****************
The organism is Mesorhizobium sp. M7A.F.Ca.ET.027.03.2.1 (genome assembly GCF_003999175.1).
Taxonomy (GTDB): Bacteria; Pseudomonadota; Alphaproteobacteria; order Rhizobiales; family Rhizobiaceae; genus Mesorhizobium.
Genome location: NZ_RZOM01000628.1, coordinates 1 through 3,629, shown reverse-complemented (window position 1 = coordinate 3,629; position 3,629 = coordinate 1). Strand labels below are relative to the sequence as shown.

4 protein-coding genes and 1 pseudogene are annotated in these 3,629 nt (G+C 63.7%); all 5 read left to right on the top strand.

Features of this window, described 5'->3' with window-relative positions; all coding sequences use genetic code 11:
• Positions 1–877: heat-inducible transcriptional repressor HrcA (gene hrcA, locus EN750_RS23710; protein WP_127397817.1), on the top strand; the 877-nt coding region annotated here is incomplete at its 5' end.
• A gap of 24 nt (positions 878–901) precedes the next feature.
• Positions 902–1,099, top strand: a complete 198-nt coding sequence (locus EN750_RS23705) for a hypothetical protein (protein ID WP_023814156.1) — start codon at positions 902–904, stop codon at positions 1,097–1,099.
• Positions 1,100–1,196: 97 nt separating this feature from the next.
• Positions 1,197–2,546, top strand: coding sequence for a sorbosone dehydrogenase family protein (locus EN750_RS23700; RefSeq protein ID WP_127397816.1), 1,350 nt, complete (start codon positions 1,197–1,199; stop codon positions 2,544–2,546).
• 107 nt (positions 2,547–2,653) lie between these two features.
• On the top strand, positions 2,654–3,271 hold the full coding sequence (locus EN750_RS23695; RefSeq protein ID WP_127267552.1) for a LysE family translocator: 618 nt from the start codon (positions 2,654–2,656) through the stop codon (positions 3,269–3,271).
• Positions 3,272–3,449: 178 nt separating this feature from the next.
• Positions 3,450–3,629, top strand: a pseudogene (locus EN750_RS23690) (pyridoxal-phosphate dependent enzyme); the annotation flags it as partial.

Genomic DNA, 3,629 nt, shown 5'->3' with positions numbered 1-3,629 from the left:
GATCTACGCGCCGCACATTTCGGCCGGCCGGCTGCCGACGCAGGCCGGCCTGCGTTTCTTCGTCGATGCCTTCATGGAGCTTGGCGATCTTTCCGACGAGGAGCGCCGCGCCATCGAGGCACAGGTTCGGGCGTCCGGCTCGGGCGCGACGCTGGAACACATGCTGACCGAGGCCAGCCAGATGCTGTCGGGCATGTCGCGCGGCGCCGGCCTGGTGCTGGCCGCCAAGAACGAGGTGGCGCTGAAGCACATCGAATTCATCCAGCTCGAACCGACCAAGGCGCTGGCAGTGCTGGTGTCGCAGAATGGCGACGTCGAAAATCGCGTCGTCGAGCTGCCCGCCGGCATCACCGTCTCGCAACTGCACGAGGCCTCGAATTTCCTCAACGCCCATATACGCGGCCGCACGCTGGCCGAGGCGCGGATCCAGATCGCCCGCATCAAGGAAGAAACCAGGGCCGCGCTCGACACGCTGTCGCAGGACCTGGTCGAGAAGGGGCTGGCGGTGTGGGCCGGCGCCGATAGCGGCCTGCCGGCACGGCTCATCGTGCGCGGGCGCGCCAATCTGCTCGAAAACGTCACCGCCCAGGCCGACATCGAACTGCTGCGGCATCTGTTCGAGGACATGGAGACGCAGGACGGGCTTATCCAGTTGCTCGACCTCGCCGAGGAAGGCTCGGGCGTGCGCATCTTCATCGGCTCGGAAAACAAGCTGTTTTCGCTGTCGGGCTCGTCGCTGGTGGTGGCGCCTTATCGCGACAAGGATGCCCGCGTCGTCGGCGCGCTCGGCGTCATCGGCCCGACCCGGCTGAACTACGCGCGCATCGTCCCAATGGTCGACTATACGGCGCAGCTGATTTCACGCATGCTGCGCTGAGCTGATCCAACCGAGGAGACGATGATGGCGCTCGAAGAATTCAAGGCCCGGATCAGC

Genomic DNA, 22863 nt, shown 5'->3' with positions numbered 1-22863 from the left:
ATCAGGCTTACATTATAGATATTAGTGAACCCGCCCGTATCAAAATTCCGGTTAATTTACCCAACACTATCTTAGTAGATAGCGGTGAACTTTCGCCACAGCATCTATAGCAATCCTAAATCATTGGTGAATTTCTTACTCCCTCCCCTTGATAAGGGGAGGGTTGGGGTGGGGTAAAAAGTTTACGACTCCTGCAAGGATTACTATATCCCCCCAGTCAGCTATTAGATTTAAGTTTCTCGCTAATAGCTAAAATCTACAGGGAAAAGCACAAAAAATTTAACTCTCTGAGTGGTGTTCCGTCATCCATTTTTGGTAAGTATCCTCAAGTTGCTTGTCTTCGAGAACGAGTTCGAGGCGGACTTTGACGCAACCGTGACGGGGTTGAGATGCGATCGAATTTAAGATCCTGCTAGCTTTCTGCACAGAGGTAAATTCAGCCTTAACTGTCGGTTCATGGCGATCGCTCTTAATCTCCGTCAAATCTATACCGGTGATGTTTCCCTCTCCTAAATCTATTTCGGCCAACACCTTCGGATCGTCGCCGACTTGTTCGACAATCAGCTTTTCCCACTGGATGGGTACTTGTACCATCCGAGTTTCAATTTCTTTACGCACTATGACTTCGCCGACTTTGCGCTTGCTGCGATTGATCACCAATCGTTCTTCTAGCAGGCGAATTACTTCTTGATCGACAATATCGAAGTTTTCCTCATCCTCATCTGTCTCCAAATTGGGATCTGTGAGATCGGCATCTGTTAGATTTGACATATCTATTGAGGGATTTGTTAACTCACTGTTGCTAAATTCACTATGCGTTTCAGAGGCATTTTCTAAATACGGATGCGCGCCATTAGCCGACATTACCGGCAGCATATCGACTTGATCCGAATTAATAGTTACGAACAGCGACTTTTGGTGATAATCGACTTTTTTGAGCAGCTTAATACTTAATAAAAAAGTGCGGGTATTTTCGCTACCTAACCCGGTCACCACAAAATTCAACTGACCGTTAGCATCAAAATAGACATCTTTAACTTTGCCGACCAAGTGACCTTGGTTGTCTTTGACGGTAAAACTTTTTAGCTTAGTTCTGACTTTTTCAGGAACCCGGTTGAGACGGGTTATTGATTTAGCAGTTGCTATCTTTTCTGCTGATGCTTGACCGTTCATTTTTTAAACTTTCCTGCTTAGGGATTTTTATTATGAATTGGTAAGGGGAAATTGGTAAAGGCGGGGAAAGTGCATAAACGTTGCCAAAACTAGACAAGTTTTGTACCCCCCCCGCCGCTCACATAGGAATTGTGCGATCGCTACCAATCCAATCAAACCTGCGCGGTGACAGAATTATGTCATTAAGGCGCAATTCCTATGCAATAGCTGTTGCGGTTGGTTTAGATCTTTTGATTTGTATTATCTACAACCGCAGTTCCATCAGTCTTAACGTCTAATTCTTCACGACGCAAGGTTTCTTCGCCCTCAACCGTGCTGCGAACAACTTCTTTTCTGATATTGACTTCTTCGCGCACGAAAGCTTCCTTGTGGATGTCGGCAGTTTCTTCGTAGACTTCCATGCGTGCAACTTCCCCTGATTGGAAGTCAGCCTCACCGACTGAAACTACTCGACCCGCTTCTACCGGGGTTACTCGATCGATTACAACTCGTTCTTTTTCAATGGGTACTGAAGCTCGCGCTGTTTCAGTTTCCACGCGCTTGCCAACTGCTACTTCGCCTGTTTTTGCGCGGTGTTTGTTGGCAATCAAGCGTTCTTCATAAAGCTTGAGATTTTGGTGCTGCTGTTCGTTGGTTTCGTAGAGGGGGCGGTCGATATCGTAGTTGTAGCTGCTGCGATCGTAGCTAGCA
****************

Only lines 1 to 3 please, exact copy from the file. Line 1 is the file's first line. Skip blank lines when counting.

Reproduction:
The organism is Mesorhizobium sp. M7A.F.Ca.ET.027.03.2.1 (genome assembly GCF_003999175.1).
Taxonomy (GTDB): Bacteria; Pseudomonadota; Alphaproteobacteria; order Rhizobiales; family Rhizobiaceae; genus Mesorhizobium.
Genome location: NZ_RZOM01000628.1, coordinates 1 through 3,629, shown reverse-complemented (window position 1 = coordinate 3,629; position 3,629 = coordinate 1). Strand labels below are relative to the sequence as shown.